Seru: You were helping the students think about the process, slowing it down. Sometimes these projects with community partners, when they’re just seen as an assignment, can get squished and are perceived as just one point in time. But all those steps that you walk them through probably developed a lot of different skills, as well as background knowledge that helped them develop questions and ultimately informed the final news piece. 

Jaret McKinstry: And they had to divide up tasks. So I said, all five of you can’t interview somebody—that’s intimidating, so you might want to think: who wants to be part of the interview? Who wants to help write the interview questions? Who wants to transcribe it? How do you want to organize [the process]? That actually felt like a teamwork thing for them to sort through. And I also took one of the Friday workshop days, and we didn’t have a workshop. So that morning, they could definitely interview someone during that class time, and then three or four weeks later their piece was due. In two of the groups, that worked beautifully and by the time that came to the final piece that they were doing, they did very different things and have done them with a real sense of partnership. 

Seru: So it sounds like you really were building on an existing structure that you had in terms of the peer reviews, the Q & A format, and the workshops within the class. Is there anything that you had to give up or change significantly in order to add the ACE component to the course?

Jaret McKinstry: You know, I was really lucky. It just dictated their topic for those two assignments. I cut back on some of the things that they would have otherwise done, but they still were doing the same kinds of writing. So that felt really natural and very exciting because no matter how much I say to them, I want you to imagine writing this for [an audience]and pretend you’re a writer for the New York Times – this writing project really did have another audience. So it just felt seamless that way. I feel like it was such a natural fit.

Seru: Do you feel like it changed the quality of the writing?

Jaret McKinstry: For the two groups that it really worked, I think it made them much more aware of the visual design of a piece, and about the readers’ experience. In this course, I’m going to be pushing [students to] try using a one sentence paragraph, try a one word sentence. I want to push their syntax and diction, and push them to make it really compelling. All of a sudden, [with the ACE component], they were much more aware that somebody wouldn’t read if they didn’t want to be engaged with what you’re doing. And that felt really exciting. The final project for the Lower Phalen Creek project took the form of a timeline for their website, which is what they wanted. And it’s beautifully designed. All of them understood that if it wasn’t well designed, that somebody wouldn’t keep going. And they actually looked at the partner’s website, and made the product fit their colors and designs that also stand out in a way. And they knew that they couldn’t use a lot of words, but it had to be sort of crisply informative. They had to be really thoughtful about saying things the way the community partner would say it. Another group, who was studying redistricting, got so excited about redistricting, reporting to the class with just this massive excitement. That’s part of what I think they began to understand about writing: you have to do a lot of research and you have to be sure that whatever words you’ve used, you could back it up. That’s an aspect of writing that I don’t think Carleton students or probably any college students have to think about that much. And in this class, it was just front and center but in a really positive way.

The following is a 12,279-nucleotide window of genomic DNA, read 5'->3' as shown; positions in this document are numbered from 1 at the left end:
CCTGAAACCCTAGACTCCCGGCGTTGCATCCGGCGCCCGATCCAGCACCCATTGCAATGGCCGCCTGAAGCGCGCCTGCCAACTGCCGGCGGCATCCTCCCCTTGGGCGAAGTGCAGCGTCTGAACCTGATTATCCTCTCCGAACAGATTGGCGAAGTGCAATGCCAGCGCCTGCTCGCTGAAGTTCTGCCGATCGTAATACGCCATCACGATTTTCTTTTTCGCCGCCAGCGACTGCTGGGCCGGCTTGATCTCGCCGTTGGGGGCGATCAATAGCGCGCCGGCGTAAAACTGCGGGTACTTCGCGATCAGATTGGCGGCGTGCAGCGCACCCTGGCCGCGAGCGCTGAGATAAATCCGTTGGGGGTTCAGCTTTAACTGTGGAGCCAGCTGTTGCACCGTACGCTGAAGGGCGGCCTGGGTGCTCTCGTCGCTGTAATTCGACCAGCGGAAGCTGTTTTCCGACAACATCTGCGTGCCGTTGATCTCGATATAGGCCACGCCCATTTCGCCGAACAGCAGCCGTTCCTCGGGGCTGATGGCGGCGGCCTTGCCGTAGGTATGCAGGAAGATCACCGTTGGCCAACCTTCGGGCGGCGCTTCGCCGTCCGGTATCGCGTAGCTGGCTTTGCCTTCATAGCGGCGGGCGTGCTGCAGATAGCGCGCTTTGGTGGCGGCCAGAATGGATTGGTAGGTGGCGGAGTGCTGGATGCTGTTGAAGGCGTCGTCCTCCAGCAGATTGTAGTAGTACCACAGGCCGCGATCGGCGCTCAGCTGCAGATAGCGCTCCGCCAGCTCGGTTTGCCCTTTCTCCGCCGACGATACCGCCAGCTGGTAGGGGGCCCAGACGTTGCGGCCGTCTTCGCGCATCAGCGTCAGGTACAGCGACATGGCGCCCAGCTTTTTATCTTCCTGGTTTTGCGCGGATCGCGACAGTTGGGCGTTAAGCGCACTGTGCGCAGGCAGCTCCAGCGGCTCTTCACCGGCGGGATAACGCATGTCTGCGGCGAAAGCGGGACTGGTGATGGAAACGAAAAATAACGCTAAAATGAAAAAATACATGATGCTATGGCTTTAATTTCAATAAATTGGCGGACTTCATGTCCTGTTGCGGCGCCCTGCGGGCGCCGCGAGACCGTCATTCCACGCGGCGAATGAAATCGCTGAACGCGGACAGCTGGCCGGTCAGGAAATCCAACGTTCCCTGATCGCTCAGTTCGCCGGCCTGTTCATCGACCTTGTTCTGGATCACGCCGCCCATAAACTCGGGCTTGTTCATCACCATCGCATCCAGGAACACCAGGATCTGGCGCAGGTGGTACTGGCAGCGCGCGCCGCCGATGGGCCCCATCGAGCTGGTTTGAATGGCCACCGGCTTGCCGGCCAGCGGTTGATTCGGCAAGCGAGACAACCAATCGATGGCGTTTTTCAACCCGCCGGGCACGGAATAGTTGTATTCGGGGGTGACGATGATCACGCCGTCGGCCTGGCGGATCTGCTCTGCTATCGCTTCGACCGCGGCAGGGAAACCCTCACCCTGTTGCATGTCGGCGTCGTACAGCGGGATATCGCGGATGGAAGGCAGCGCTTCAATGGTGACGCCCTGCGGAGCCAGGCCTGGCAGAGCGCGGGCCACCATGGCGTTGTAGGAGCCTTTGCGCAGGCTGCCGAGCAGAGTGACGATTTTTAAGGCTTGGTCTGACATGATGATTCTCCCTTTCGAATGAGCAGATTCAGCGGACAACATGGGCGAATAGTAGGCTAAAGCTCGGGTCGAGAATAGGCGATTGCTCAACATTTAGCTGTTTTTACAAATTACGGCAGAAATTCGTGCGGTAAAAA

Seru: Is there anything that you would do differently next time you teach this ACE course?

I think the products worked really well. If you can help [the students] understand what they’re doing this for, they really throw themselves into things. They’re willing to try things they’ve never tried before. I think that I would be much clearer about some of the goals—even some of the ones that I’m expressing to you—because [this time] I wasn’t sure how they would work out. I would want them to go into the course with both a better sense of what could happen, but also a better sense of the kind of creative problem solving we might have to do when things go awry. 

Seru: Is there advice you would give to other Faculty members who might want to try adding an ACE component to a course?

Jaret McKinstry: Consult with the CCCE office right away and a lot! I wish I had done so sooner. Learn from other faculty members and think about ways it could fit with your course sooner. It was a lot of work putting it together at the last minute. Use the resources and staff with CCCE throughout the course and know it is here for faculty to use. The idea of collaborations across offices and with the community has been damped with the pandemic—people are hungry for it, but we have a lot of rebuilding to do.

Cover of the visual timeline students created for the Lower Phalen Creek project